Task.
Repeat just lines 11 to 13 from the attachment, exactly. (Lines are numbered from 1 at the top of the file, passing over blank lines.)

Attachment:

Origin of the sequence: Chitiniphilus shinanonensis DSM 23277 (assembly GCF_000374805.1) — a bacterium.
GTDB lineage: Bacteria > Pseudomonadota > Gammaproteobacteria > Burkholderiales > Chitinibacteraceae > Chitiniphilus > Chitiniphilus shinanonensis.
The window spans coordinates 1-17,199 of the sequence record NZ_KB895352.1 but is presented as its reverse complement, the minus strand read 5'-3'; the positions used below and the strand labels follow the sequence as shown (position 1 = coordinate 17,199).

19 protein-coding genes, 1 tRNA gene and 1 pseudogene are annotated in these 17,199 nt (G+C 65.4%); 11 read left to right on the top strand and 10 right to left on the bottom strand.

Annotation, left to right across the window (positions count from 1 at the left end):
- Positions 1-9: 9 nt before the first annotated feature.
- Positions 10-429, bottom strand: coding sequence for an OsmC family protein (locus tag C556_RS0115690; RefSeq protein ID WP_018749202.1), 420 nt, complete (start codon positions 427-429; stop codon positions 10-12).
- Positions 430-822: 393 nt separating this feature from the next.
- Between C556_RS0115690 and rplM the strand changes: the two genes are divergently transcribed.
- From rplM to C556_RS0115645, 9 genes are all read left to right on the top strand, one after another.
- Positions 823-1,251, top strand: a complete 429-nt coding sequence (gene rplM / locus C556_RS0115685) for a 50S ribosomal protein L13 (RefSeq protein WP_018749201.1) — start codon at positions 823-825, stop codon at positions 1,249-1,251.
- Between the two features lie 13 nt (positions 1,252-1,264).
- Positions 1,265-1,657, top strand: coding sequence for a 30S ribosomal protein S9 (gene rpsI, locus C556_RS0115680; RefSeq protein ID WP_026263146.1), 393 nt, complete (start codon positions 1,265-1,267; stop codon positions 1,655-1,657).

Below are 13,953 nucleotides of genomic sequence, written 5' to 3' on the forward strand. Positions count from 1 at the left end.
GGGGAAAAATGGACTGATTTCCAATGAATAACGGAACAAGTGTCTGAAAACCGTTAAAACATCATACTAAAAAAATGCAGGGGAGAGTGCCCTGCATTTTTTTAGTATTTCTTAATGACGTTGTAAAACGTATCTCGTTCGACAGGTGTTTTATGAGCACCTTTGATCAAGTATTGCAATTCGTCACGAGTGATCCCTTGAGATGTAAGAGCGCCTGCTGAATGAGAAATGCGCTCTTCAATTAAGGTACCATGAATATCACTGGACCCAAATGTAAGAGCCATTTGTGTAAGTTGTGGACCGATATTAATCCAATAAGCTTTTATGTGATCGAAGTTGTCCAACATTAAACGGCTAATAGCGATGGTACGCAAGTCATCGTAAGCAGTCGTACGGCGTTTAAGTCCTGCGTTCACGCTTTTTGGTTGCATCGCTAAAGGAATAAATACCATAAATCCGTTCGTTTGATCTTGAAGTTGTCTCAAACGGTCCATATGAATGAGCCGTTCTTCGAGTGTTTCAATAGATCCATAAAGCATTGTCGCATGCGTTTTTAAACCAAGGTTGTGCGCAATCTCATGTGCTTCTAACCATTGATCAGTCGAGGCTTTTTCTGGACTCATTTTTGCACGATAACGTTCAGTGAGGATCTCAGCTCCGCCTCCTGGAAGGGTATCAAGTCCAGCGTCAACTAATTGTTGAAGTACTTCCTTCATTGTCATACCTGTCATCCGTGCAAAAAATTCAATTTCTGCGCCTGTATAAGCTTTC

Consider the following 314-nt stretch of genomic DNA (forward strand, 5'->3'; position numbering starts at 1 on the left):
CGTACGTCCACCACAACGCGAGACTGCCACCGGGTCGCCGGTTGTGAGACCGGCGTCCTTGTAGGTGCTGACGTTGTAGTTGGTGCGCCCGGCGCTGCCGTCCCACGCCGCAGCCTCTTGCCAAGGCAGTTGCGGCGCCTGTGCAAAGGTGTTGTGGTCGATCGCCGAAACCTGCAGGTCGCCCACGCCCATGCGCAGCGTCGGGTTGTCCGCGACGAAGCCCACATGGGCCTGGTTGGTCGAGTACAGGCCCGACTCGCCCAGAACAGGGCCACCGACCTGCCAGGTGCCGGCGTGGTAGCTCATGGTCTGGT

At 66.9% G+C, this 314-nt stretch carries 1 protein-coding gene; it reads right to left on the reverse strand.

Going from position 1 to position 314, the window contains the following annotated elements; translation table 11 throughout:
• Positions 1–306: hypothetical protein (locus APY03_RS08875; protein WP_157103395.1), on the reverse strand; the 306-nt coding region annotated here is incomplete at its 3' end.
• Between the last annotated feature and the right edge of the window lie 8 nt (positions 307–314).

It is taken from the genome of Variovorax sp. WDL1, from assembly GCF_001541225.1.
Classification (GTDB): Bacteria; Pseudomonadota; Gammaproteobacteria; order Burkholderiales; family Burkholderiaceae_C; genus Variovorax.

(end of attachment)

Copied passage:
- Positions 823-1,251, top strand: a complete 429-nt coding sequence (gene rplM / locus C556_RS0115685) for a 50S ribosomal protein L13 (RefSeq protein WP_018749201.1) — start codon at positions 823-825, stop codon at positions 1,249-1,251.
- Between the two features lie 13 nt (positions 1,252-1,264).
- Positions 1,265-1,657, top strand: coding sequence for a 30S ribosomal protein S9 (gene rpsI, locus C556_RS0115680; RefSeq protein ID WP_026263146.1), 393 nt, complete (start codon positions 1,265-1,267; stop codon positions 1,655-1,657).